The cardiac marker point-of-care (POC) market is expected to rise across the 15 major markets of the US, Canada, Mexico, France, Germany, Italy, Spain, Russia, the UK, Japan, China, India, South Korea, Australia, and Brazil, from around $311 million in 2016 to almost $398 million by 2023, representing a compound annual growth rate of 3.6%, according to research and conscoulting firm GlobalData.
The company’s latest report states that key drivers in this market include the rising prevalence of cardiovascular disease, increasing use of troponin POC testing (POCT) in pre-hospital settings such as ambulances, improved sensitivity of cardiac market POCT, and increasing uptake of cardiac market POCT in primary care.
Nadia McLurcan, GlobalData’s Analyst covering Medical Devices, explains: “The adoption of cardiac market POC tests such as troponin enables patients with acute coronary syndrome to arrive at hospital with results from a biomarker test. As a result, the patient can be triaged much faster and put on an appropriate treatment plan.”
POCT in ambulances is available in some European countries but has not yet been widely adopted in the US. One potential issue is the reliability of testing in a moving ambulance, although evidence from one study suggests that troponin test results are not affected. GlobalData predicts the uptake of POCT in ambulances will continue to be a driver of market growth in Europe, but does not expect significant adoption in the US over the forecast period.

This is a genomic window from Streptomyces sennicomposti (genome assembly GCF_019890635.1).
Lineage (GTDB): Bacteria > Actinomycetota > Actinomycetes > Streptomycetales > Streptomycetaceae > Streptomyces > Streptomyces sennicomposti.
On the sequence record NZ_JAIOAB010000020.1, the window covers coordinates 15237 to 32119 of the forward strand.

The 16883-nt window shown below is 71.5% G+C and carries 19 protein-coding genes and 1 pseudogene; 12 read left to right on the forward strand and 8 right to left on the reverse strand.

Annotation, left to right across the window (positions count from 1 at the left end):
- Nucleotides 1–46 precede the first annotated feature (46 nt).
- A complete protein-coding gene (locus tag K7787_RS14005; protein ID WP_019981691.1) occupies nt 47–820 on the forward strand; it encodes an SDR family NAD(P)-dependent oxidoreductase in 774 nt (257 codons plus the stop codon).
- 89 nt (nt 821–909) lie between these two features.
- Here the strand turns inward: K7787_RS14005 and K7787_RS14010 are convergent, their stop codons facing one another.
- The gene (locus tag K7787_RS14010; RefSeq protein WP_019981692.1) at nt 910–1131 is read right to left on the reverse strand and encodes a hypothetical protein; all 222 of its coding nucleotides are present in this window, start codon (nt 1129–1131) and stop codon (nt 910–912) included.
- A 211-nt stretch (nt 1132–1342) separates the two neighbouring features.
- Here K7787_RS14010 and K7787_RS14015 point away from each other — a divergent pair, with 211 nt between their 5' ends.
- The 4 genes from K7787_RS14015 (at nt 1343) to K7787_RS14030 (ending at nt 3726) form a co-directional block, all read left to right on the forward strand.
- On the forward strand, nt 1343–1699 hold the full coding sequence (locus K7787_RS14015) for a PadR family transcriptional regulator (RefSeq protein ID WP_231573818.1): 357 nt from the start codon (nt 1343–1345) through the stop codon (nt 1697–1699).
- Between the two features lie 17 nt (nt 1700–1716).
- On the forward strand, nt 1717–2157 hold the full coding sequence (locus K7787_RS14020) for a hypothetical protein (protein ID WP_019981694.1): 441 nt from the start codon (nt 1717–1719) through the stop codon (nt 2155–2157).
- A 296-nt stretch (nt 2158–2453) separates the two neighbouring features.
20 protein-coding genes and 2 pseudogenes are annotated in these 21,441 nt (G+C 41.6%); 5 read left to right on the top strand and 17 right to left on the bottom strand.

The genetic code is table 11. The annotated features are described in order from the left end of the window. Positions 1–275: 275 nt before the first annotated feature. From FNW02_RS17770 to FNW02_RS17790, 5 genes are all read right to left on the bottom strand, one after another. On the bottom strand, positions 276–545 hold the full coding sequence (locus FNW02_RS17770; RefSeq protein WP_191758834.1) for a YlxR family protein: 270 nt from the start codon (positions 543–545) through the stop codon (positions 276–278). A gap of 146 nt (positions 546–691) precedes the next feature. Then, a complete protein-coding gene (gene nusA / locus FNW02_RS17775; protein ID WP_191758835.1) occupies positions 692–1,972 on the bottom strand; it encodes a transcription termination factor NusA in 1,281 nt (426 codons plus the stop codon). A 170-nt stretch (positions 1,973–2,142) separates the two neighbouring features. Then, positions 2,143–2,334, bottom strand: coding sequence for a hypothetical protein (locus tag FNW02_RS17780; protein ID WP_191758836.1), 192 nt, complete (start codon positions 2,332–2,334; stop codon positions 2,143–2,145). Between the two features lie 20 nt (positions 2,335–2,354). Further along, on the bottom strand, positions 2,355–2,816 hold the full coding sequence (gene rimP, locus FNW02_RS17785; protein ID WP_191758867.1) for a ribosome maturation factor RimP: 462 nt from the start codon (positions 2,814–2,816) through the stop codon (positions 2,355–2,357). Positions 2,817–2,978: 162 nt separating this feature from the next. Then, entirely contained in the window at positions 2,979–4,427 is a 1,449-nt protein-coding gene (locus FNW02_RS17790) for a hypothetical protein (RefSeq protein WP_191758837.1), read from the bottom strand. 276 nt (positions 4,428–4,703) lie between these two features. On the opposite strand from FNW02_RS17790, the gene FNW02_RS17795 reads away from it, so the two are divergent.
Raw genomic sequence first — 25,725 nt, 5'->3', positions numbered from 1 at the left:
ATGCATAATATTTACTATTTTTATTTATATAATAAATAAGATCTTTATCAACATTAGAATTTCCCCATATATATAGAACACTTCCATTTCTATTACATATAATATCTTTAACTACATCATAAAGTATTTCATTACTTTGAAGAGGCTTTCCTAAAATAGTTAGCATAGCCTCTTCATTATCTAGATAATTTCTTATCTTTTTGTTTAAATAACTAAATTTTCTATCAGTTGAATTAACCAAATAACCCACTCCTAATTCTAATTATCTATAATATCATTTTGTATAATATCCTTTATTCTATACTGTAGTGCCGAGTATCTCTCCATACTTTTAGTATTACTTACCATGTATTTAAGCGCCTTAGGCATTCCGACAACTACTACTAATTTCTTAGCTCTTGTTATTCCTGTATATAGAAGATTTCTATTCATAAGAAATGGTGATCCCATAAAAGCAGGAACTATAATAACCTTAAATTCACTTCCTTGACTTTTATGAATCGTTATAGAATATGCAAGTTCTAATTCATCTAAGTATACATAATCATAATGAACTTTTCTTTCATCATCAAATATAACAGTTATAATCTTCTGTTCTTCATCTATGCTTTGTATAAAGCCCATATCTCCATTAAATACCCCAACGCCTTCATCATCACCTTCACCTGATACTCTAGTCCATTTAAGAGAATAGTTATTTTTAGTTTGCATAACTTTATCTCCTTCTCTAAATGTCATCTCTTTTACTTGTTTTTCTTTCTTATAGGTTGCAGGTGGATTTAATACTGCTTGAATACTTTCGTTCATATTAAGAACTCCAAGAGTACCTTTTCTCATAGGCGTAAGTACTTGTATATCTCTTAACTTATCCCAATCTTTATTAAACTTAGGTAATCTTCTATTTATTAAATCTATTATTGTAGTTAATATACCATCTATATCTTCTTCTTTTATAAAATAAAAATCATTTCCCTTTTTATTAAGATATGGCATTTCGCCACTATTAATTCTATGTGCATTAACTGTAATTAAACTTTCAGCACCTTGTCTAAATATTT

McLurcan continues: “Despite the steady market rise, there will be a number of significant barriers to growth over the forecast period. For example, thorough management of POCT can be demanding. Testing may involve multiple devices or kits and many operators who have to be managed in order to assure quality. Indeed, larger facilities with numerous devices and locations often employ dedicated POC co-ordinators to ensure the proper usage of POC equipment.
“An additional obstacle with POCT is in changing the ways of working for numerous medical professionals. The method has repeatedly been referred to as a ‘disruptive technology,’ as it requires a change from the traditional paradigm of testing being completed by a lab technician. In many emergency departments, nurses and doctors will be expected to carry out POC testing themselves, which has been a significant barrier in some hospitals.”
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